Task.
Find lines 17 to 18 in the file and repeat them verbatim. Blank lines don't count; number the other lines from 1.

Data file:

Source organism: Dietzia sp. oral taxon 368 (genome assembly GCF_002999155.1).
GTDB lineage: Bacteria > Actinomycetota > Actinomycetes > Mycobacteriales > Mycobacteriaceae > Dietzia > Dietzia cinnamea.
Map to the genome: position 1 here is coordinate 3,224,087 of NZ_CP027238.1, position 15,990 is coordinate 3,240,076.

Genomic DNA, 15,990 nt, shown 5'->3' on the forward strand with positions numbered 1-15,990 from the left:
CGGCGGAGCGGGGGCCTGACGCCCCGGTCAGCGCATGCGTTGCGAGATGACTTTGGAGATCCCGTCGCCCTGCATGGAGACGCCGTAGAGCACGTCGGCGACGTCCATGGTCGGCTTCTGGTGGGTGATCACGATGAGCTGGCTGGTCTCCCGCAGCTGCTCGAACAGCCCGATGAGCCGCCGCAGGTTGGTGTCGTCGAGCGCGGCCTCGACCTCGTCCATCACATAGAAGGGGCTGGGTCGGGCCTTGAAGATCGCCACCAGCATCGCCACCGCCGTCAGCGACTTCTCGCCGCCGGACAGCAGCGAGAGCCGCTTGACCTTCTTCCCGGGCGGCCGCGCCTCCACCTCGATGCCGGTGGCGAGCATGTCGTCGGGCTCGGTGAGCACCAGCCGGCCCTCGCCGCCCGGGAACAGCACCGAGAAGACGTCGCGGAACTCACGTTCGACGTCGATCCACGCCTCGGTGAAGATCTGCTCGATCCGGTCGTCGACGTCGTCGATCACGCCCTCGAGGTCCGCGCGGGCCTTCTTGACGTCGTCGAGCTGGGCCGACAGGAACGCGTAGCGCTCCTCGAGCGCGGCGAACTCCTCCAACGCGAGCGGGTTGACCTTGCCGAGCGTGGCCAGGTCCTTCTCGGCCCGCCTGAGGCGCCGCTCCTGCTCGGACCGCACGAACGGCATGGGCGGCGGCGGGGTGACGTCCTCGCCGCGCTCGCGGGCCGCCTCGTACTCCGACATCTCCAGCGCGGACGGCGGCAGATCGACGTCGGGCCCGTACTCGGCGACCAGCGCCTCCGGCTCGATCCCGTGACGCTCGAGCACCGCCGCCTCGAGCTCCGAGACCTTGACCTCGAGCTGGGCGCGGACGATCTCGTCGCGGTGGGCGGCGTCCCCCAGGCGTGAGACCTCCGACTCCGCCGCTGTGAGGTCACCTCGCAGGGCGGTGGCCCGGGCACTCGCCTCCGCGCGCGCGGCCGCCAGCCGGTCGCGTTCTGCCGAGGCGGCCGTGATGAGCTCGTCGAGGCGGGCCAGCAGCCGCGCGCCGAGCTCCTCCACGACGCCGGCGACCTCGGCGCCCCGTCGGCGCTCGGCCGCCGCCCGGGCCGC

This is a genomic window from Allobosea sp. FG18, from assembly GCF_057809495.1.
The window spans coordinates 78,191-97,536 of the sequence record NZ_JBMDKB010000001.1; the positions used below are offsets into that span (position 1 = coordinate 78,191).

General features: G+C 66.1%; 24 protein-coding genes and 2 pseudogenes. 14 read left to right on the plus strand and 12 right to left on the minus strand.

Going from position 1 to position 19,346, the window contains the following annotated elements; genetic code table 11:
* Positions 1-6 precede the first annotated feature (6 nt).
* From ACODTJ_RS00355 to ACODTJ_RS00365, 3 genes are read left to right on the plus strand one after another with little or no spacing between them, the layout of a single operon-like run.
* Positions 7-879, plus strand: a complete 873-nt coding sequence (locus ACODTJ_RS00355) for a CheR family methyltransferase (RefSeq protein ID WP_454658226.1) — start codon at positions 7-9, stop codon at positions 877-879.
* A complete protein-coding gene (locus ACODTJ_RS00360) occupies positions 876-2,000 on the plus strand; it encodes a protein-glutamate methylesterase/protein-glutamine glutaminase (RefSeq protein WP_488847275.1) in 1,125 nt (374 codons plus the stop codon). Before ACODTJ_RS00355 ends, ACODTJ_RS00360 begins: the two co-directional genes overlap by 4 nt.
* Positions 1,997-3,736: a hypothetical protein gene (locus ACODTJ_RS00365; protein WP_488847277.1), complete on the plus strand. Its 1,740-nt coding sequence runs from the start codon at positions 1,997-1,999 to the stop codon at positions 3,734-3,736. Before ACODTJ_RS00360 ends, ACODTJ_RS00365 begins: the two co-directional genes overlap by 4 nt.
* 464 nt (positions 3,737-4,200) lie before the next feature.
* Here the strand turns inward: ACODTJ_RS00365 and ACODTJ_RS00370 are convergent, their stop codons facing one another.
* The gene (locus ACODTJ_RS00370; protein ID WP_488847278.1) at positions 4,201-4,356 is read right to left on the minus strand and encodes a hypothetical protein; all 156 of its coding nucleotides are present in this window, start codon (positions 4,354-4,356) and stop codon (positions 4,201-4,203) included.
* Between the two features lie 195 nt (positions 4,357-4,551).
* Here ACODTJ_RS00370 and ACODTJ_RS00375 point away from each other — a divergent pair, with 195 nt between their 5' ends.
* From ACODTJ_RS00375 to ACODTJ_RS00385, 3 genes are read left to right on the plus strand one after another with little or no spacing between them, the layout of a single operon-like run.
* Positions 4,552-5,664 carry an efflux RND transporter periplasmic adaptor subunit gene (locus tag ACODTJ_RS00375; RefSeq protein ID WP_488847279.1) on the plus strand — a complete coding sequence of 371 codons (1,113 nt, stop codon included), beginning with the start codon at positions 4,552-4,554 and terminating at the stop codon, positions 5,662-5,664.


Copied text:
* The gene (locus ACODTJ_RS00370; protein ID WP_488847278.1) at positions 4,201-4,356 is read right to left on the minus strand and encodes a hypothetical protein; all 156 of its coding nucleotides are present in this window, start codon (positions 4,354-4,356) and stop codon (positions 4,201-4,203) included.
* Between the two features lie 195 nt (positions 4,357-4,551).